Mutton is a staple of the Faroese diet and slatted wooden sheds are dotted throughout the islands where strips of meat dry slowly in the sea wind , to be served as skerpikjot, which, in South Africa is made from beef and game, and called biltong.

The eighteen island Faroe archipelago has developed over 60 million years; layers of basalt laid down by massive volcanos, interspersed with bands of red tuff, compressed ash thrown out by volcanic action. Imagine then, driving through one of 14 mountain tunnels and being told the age of rock through which you are travelling. Almost impossible to comprehend and, given that basalt gradually erodes and crumbles, one can only hope that this process takes place over an equally awesome period of time.

By the time we reached Vestmanna, the weather had changed, all three statutory hours of August sun having been exhausted in the early part of the day. But, as the Faroese saying goes:

'If you don't like the weather, just wait five minutes.' So we did. Rain bucketed down in unashamed torrents and wind gusted from every quarter as we boarded a modern sightseeing vessel, owned and operated by Gunnar and Frodi Skuvadal; skilled skippers with an excellent command of English.

Choosing the boat with an open deck and clad head to toe in serious foul weather gear, we tested once again our sea legs, this time without the calming effect of stabilisers and shipboard comforts.

The boat trip to the Vestmanna bird cliffs and grottos is one of the most exciting and spectacular excursions in the Faroes. These colossal 600m high cliffs afford a safe nesting place for thousands of seabirds from May to August. Rich waters created by the blending of cold Arctic and warmer Gulf Stream currents provide a seemingly endless supply of plankton and small fish. Ornithologists have identified some 300 different bird species on the islands. Colonies of puffins breed on lush cliff tops, burrowing 1m into a grassy slope to lay one egg. These frenetic red-beaked bundles of energy resemble piebald jungle parrots and 'fly' underwater. Quaint they may be, but puffin meat is an island speciality and was, for many years, as staple of the Faroese diet.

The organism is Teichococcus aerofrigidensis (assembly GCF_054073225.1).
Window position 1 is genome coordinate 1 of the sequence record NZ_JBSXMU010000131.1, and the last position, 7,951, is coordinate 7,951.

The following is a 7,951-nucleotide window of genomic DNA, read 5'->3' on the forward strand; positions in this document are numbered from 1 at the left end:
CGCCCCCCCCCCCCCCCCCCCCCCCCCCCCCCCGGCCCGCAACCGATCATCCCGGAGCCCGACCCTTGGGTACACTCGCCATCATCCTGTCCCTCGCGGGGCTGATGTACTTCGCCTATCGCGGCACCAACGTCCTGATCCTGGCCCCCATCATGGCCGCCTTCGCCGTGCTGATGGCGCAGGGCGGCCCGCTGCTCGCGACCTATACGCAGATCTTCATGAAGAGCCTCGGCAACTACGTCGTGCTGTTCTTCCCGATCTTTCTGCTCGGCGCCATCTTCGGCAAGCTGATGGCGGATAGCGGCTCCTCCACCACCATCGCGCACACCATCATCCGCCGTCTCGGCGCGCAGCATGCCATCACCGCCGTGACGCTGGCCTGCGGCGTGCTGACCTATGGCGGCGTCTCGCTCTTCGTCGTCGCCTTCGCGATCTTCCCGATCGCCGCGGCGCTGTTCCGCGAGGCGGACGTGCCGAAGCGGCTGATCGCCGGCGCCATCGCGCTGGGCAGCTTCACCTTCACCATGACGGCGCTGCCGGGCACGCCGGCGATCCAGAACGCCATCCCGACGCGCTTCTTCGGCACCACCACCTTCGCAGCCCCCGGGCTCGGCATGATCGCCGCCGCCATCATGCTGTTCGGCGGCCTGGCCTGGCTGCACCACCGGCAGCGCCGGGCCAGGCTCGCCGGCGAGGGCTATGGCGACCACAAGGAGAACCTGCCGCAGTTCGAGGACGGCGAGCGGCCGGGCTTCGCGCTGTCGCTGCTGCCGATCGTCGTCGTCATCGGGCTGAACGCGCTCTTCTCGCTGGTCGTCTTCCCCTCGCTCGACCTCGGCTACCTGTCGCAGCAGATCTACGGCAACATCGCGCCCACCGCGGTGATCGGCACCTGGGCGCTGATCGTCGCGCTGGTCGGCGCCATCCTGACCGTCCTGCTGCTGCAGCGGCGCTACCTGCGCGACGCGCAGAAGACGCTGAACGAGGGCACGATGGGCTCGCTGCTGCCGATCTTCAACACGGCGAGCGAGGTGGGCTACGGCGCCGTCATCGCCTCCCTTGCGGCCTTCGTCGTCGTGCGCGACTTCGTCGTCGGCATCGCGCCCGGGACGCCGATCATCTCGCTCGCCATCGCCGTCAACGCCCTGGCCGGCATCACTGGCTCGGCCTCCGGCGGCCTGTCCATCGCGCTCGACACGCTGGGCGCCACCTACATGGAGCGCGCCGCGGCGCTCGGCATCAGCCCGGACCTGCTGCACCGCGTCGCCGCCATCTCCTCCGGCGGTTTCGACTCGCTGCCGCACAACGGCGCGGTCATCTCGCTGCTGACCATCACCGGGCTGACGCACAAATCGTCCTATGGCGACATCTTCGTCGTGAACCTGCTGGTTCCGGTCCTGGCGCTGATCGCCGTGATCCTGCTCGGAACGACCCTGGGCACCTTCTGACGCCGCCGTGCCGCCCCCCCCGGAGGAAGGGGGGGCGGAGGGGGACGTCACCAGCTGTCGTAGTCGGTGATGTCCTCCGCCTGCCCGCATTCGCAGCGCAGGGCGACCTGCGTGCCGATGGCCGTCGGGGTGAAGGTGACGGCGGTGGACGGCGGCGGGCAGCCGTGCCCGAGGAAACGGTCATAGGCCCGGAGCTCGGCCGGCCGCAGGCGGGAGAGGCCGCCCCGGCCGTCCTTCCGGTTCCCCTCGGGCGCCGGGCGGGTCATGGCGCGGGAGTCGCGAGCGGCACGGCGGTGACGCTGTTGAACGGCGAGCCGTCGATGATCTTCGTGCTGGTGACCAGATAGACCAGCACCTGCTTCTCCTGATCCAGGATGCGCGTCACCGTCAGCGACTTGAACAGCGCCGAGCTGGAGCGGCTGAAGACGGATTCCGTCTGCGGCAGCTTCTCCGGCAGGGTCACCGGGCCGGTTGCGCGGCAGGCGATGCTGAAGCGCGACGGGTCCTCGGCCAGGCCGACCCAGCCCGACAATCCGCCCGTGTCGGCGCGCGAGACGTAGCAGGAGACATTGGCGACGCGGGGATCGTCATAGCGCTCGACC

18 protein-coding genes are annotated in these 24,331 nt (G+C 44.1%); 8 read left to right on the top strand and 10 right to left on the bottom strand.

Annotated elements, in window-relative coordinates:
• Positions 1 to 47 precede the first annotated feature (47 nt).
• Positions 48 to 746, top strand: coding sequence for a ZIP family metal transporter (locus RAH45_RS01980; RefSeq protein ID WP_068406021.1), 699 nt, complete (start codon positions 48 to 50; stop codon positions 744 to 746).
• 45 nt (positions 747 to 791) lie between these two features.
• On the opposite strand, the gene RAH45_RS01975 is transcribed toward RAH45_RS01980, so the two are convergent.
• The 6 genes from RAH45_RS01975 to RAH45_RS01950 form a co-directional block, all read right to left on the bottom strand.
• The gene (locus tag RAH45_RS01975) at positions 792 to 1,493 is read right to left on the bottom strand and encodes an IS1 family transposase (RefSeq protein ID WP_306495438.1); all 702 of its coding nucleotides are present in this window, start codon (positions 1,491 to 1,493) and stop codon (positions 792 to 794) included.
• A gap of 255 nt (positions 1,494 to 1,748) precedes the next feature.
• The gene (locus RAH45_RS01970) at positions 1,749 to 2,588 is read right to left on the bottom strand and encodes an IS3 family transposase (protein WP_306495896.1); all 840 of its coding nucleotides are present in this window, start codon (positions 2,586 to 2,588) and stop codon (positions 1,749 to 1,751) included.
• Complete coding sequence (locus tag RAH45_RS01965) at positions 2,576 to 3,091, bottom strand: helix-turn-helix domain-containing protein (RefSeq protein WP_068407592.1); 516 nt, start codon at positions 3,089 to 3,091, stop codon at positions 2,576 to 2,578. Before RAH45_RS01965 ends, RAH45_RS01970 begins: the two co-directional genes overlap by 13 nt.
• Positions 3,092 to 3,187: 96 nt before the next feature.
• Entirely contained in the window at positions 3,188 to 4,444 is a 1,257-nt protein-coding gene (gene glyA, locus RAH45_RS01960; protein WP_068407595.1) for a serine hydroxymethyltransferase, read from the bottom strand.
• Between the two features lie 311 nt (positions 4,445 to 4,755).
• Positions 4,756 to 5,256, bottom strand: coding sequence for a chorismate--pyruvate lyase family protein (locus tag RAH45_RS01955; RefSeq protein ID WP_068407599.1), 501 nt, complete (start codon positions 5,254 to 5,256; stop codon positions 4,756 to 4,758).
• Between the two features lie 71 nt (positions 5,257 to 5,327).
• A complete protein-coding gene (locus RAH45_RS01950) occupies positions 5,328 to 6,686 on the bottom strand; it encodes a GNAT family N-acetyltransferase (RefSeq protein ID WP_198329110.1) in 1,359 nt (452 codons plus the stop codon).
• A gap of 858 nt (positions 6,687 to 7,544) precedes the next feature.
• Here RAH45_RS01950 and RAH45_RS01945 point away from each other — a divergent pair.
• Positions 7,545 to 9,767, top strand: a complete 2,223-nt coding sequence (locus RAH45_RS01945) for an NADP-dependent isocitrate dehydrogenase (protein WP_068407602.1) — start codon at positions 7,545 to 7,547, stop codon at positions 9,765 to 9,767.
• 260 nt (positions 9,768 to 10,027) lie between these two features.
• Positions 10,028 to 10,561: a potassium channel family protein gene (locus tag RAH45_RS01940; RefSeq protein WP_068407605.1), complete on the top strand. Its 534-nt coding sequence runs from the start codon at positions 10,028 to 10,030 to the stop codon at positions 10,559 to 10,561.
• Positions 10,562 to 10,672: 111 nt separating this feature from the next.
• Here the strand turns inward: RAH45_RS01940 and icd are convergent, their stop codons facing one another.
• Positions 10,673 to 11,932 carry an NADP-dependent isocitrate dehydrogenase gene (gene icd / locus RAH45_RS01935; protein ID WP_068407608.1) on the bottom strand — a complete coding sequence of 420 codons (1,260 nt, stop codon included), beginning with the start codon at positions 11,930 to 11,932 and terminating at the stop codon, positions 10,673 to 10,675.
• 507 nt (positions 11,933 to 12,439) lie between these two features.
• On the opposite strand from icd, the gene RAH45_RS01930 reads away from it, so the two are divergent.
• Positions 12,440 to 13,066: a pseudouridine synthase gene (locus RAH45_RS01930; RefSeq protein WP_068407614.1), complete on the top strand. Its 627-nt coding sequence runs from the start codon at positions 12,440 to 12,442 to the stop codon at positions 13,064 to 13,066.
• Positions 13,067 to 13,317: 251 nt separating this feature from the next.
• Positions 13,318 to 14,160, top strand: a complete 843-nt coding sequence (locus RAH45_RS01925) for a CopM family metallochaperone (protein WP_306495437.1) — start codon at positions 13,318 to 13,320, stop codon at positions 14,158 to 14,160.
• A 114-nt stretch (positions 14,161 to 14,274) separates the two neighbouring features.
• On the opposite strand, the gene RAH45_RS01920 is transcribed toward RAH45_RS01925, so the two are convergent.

We headed out on a sea which tumbled and foamed green-grey with huge troughs and whitecaps. Waves crashed against cliff bases and there were birds everywhere. Guillemots, razorbills and kittiwakes clinging to rocky perches and nests, sheep and shelters visible in valleys rolling seawards, pebbly beaches stretching away from us. Past deep cobalt grottos where waterfalls flashed among hanging ferns, grass and stubby trees, where waves sucked and echoed, soughing eerily through dark caverns. It was wild, wonderful. Never to be forgotten.

Would I return to the Faroes? Oh yes, without a doubt. To 'The Land of Drifting Shadows, where the sea stretches out forever.'



(Additional information courtesy of Faroe Islands Tourist board)